With prescription prices restricted to a set amount by the National Health Service (NHS), getting the prescribed medication you need is relatively cheap in the UK. Over the counter medication is easily accessible, with the vast majority of supermarkets stocking a selection of medicine cabinet staples.
Natalie moved to London over nine years ago from South Africa, and writes about health, lifestyle and travel on her blog What You Didn’t Know. She points out that the number of over the counter medication available in the UK is much smaller than in South Africa: “Although this may have something to do with the laws regarding the ingredients that can or can’t be included in medications here in the UK,” she says. “For example, something like Bettapyn is a stronger painkiller than paracetamol that you can easily get hold of in SA, but there doesn’t seem to be anything of the same quality here in the UK. If you want something stronger, you have to get a prescription from a doctor.”
Natalie has experienced differences in obtaining quick appointments with doctors: “Even though you would pay to see a doctor in South Africa, it is a lot easier to get an appointment on the same day rather than here in the UK sometimes having to wait for up to a week.” In general, Natalie finds it simpler to self-medicate whenever she can, and avoids going to the doctor unless it’s necessary. She has experienced that in the UK, short-notice appointments to get hold of the medication you need can be difficult to pin down. “It sometimes requires convincing the secretary that you are truly sick enough,” she says. “Once you can get an appointment to see a doctor, much of the time you’re told to take ibuprofen or paracetamol, which seems to be the remedy for a lot of things!”
Kate of The Transatlantic Translator found the regulations on the amount of medication a culture shock. “When you’re stocking up on standard medicine cabinet items in the UK, you are only allowed to buy a limited number of paracetamol at one time,” she says, referencing the UK law that states the largest amount to be sold is 16 paracetamol tablets in a shop without a pharmacist, with the amount upping to 32 at a pharmacy. “In the US, you can easily bulk-buy painkillers in huge industrial-sized packets!”
United Arab Emirates
Expats make up more than 80% of the total population in the UAE, with most moving to the growing dynamic business hubs of Dubai or Abu Dhabi. 24/7 pharmacies are easily available, where many over the counter medications can be bought.
The UAE has strict drug laws, including for anti-depressants and some sleeping pills. You may need a prescription to access medications that you are used to buying over the counter in your native country. Travel blogger Pinkvel of Pink Travel advises: “Medication available in every pharmacy at home may be illegal or considered a controlled substance in the UAE.”
Speak to your doctor before entering the country to find out whether you can import your medication, or if you can purchase them with a prescription note, as you may need to gain prior permission from the UAE Ministry of Health. “Check the status of the medication before bringing it into the country,” Pinkvel warns. A list of controlled or restricted medicines in the UAE can be found here.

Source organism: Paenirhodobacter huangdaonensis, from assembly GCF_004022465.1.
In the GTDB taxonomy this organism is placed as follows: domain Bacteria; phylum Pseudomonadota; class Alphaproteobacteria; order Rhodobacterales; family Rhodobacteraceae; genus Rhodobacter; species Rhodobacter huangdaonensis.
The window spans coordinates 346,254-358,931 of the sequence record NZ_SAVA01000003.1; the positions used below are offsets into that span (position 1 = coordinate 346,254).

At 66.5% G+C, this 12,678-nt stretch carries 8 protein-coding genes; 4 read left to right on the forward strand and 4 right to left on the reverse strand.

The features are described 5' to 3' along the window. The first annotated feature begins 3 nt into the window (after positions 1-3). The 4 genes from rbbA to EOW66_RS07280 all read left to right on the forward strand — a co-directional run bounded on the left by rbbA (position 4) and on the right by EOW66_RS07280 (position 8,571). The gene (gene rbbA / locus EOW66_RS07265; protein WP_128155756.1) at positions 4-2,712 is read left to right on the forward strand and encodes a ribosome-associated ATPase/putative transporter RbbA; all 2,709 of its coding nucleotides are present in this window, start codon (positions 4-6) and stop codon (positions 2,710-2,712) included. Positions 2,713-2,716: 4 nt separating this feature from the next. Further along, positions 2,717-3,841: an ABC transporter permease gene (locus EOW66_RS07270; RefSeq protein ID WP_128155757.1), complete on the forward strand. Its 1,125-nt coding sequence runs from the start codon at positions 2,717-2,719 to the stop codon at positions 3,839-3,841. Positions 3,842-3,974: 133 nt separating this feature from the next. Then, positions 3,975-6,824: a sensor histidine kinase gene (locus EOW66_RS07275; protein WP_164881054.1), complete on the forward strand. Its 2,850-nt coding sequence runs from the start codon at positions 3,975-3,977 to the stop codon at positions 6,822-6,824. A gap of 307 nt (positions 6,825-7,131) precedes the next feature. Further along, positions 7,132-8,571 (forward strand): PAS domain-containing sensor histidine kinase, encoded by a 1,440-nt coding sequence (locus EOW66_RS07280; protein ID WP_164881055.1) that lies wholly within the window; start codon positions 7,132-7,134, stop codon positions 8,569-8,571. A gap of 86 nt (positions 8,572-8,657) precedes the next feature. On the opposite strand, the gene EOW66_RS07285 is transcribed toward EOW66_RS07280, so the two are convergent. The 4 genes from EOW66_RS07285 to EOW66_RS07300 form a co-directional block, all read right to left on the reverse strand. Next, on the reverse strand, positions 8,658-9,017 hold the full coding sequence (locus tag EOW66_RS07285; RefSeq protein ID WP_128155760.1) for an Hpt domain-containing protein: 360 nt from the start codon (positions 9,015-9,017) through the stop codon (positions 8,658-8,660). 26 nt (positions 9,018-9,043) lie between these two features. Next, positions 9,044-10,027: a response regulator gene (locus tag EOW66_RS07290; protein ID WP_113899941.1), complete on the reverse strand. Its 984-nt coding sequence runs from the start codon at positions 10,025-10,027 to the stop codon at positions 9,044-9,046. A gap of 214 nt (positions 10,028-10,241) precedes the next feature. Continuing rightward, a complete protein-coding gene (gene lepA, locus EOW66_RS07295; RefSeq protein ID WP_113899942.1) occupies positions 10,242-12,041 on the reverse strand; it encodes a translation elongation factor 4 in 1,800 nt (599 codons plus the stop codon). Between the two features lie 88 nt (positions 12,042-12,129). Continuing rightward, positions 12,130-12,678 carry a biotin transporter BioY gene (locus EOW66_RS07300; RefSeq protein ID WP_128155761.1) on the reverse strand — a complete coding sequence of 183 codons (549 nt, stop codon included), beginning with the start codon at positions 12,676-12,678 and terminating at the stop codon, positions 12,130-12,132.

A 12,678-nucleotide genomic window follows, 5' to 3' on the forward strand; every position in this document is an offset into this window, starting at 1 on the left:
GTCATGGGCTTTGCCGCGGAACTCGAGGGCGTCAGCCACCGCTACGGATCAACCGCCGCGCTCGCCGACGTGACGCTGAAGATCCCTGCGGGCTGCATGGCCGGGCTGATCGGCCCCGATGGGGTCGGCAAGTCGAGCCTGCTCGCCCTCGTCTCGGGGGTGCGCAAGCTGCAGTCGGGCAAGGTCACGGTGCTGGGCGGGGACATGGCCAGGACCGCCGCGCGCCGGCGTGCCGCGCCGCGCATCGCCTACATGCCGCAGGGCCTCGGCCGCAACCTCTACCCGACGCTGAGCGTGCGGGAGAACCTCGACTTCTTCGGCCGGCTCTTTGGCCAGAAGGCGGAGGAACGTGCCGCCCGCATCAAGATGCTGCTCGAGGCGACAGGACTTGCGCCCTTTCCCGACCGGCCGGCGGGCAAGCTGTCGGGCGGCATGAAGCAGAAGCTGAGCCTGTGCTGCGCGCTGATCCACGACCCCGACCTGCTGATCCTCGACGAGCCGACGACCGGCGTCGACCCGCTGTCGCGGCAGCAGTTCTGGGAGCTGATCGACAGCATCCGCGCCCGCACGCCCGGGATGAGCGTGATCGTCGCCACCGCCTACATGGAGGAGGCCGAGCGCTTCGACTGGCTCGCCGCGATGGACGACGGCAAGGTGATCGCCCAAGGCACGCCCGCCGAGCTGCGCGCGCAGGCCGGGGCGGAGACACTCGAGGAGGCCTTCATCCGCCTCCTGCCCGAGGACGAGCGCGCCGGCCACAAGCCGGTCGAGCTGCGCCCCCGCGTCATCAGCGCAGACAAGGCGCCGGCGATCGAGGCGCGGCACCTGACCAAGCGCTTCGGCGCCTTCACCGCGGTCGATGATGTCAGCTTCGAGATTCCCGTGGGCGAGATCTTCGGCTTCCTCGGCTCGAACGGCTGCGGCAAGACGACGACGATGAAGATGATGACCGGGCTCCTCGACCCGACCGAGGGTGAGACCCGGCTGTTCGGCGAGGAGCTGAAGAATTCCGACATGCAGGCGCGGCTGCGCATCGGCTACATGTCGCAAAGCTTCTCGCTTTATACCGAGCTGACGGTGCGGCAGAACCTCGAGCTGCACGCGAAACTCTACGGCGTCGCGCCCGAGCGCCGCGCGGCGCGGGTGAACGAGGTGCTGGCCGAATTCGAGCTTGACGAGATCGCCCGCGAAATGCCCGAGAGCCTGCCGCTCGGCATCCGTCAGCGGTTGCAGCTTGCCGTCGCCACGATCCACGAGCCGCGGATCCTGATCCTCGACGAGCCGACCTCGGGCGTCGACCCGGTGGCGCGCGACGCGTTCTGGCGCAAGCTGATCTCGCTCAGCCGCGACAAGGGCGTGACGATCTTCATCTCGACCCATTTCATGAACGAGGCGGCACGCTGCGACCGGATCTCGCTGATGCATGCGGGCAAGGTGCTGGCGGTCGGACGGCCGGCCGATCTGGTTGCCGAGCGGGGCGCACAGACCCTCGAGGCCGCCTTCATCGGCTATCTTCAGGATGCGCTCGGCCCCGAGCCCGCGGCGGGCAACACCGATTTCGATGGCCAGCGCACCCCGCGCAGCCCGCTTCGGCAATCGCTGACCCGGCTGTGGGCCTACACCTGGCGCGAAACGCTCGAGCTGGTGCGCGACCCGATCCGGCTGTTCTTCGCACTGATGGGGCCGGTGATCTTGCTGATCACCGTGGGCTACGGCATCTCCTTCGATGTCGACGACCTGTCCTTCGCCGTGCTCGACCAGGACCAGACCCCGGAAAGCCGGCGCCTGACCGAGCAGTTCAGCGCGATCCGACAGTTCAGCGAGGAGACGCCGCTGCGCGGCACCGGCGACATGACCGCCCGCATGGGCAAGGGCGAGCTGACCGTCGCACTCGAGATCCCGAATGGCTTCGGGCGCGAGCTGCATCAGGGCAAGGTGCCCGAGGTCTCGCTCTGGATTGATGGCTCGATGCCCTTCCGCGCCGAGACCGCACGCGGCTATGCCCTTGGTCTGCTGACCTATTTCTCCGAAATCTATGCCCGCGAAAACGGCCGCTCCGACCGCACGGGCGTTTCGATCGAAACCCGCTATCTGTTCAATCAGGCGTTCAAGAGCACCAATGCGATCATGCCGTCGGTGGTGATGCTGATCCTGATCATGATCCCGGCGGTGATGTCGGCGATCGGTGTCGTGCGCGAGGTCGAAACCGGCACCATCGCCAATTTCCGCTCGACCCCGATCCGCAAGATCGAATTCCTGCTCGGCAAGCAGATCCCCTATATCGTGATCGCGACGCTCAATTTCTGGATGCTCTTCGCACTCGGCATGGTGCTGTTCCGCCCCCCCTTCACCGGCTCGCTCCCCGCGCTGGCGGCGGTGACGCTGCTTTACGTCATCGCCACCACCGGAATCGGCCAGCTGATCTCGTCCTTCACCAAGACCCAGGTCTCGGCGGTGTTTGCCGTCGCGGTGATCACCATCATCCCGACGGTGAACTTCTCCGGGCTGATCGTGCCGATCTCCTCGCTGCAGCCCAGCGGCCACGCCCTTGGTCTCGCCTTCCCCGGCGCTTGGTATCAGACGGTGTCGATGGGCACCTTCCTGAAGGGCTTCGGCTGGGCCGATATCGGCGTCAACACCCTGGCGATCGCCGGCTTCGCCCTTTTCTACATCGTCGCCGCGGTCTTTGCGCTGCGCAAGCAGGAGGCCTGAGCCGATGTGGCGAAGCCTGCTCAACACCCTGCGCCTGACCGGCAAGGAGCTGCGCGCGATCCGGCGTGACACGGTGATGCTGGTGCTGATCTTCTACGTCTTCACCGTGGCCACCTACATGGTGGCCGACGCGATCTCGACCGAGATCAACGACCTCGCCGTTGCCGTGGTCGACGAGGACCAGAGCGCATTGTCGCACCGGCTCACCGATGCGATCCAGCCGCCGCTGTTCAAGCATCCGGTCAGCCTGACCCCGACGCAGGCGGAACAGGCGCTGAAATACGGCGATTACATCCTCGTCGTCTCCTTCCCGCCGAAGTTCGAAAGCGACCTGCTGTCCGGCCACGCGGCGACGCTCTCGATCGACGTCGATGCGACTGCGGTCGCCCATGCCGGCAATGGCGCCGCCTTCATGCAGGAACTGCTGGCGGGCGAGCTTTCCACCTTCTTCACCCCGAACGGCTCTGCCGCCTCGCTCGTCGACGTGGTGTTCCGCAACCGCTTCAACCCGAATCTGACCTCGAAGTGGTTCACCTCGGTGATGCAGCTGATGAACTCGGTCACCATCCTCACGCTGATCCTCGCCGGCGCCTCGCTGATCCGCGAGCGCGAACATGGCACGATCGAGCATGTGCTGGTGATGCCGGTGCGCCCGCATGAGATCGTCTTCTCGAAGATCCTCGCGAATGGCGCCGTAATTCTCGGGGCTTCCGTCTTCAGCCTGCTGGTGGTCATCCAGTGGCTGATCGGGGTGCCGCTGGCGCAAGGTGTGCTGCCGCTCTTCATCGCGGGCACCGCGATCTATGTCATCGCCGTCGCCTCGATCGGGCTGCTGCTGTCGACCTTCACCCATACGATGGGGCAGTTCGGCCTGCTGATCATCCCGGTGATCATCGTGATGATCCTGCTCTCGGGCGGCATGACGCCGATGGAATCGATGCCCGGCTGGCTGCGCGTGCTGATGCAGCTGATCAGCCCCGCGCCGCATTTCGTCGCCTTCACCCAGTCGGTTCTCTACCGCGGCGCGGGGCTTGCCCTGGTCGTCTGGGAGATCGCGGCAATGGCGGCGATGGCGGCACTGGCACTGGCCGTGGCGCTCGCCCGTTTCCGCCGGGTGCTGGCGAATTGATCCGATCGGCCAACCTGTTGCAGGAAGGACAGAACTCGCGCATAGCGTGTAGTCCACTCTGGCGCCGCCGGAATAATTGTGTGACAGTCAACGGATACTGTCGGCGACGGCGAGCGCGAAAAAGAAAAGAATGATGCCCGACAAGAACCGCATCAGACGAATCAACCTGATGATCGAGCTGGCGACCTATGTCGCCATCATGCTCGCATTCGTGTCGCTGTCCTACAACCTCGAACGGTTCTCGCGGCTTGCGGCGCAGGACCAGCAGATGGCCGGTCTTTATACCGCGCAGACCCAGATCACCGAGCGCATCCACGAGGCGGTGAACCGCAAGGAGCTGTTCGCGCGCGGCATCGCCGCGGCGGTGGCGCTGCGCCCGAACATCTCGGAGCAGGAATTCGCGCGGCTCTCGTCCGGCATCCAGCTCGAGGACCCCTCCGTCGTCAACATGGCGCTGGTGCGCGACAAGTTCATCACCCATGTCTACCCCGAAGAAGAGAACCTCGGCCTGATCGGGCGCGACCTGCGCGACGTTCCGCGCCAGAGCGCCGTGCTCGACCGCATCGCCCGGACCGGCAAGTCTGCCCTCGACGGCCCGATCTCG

Dubai-based Brit, Helen McClure, has collected her family’s travel insights and expat advice on her blog Expat Explorers. Helen found that tighter drug laws in the UAE mean she has had trouble finding medicines she’s become accustomed to taking: “When I lived in the UK, I used to take codeine to help with migraines. Then I moved to Dubai, where it’s on a long list of illegal drugs that could land you in prison,” Helen says.
“The key is to find alternatives for the drugs that you’re used to, especially if they are medicines you rely on,” she advises. “The main challenge is to understand the main medical irritants of your new home.” Helen cites the dust blowing in from the surrounding Arabian Desert as a common aggravation: “They can cause headaches or trigger allergies, meaning nasal sprays and antihistamines are handy.”
The healthcare system in city-state Singapore is amongst the best in the word, and the country often tops indexes of countries with the best health. Where to get medication in Singapore depends on the classification: the three different classes in Singapore are prescription-only medication (POM), pharmacy-only medication (P) and general sales or over the counter medication (GSL). The latter can be bought at many large chain supermarkets, and pharmacies can be easily found in order to access prescriptions. However, not every pharmacy will dispense every medication, and for urgent out-of-hours medication, it’s recommended to go to a 24/7 medical clinic plus pharmacy.
If you are taking medication with you, ensure you check whether any of its active ingredients are under the controlled substance list, which can be found here. Prior approval is required if your product contains any of the ingredients, so apply to the Singaporean Health Sciences Authority at least two weeks before your arrival and ensure you have the paperwork at hand when travelling. The application form can be found here.
Helen McClure of Expat Explorers, who lived in Singapore as well as the UAE, found certain medications easier to access than her native England: “When I moved to Singapore, I found I could easily buy Melatonin over the counter to help counter the effects of jetlag,” she says. “Whereas it’s a controlled substance in the UK and you need a prescription from a doctor.”
From acupuncture and acupressure to herbal remedies and massage therapy, Traditional Chinese Medicine is growing in popularity in Singapore. All practitioners must be registered with the TCM Practitioners Board, and medicines are regulated by Singapore’s Health Sciences Authority. Blogger Gwenn Seemel, indicates on her bilingual blog Face Making that she found that the traditional approach helped: “I discovered that Chinese medicine provides some relief from the chronic pain of my illness.”
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Opinions expressed are those of the individual and do not necessarily reflect those of Expat Assure.